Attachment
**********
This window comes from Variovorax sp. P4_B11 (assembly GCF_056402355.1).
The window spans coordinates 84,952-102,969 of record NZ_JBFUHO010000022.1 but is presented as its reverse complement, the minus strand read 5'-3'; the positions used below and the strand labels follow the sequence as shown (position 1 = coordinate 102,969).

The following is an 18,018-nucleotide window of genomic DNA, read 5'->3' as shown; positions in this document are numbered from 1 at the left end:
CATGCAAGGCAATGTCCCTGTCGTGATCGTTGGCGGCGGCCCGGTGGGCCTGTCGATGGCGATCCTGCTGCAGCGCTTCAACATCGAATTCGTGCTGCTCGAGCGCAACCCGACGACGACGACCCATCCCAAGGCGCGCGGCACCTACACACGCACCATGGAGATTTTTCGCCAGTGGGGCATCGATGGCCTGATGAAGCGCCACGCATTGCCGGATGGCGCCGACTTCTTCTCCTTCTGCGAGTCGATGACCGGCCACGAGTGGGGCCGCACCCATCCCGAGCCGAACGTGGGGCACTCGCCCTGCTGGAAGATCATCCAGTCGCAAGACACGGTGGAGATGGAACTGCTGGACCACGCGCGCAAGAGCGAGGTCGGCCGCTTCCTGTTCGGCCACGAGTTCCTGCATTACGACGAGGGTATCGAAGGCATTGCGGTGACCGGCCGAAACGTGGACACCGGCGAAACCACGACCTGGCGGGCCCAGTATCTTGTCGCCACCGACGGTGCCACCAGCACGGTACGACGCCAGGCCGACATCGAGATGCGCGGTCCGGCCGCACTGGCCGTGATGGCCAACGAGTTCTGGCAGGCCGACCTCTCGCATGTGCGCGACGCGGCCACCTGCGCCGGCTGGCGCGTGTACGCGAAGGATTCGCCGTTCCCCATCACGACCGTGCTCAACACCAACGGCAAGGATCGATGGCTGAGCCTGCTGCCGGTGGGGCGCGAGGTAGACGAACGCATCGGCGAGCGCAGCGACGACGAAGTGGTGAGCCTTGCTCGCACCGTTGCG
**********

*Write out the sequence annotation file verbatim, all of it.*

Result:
This window comes from Variovorax sp. P4_B11 (assembly GCF_056402355.1).
The window spans coordinates 84,952-102,969 of record NZ_JBFUHO010000022.1 but is presented as its reverse complement, the minus strand read 5'-3'; the positions used below and the strand labels follow the sequence as shown (position 1 = coordinate 102,969).

The following is an 18,018-nucleotide window of genomic DNA, read 5'->3' as shown; positions in this document are numbered from 1 at the left end:
CATGCAAGGCAATGTCCCTGTCGTGATCGTTGGCGGCGGCCCGGTGGGCCTGTCGATGGCGATCCTGCTGCAGCGCTTCAACATCGAATTCGTGCTGCTCGAGCGCAACCCGACGACGACGACCCATCCCAAGGCGCGCGGCACCTACACACGCACCATGGAGATTTTTCGCCAGTGGGGCATCGATGGCCTGATGAAGCGCCACGCATTGCCGGATGGCGCCGACTTCTTCTCCTTCTGCGAGTCGATGACCGGCCACGAGTGGGGCCGCACCCATCCCGAGCCGAACGTGGGGCACTCGCCCTGCTGGAAGATCATCCAGTCGCAAGACACGGTGGAGATGGAACTGCTGGACCACGCGCGCAAGAGCGAGGTCGGCCGCTTCCTGTTCGGCCACGAGTTCCTGCATTACGACGAGGGTATCGAAGGCATTGCGGTGACCGGCCGAAACGTGGACACCGGCGAAACCACGACCTGGCGGGCCCAGTATCTTGTCGCCACCGACGGTGCCACCAGCACGGTACGACGCCAGGCCGACATCGAGATGCGCGGTCCGGCCGCACTGGCCGTGATGGCCAACGAGTTCTGGCAGGCCGACCTCTCGCATGTGCGCGACGCGGCCACCTGCGCCGGCTGGCGCGTGTACGCGAAGGATTCGCCGTTCCCCATCACGACCGTGCTCAACACCAACGGCAAGGATCGATGGCTGAGCCTGCTGCCGGTGGGGCGCGAGGTAGACGAACGCATCGGCGAGCGCAGCGACGACGAAGTGGTGAGCCTTGCTCGCACCGTTGCG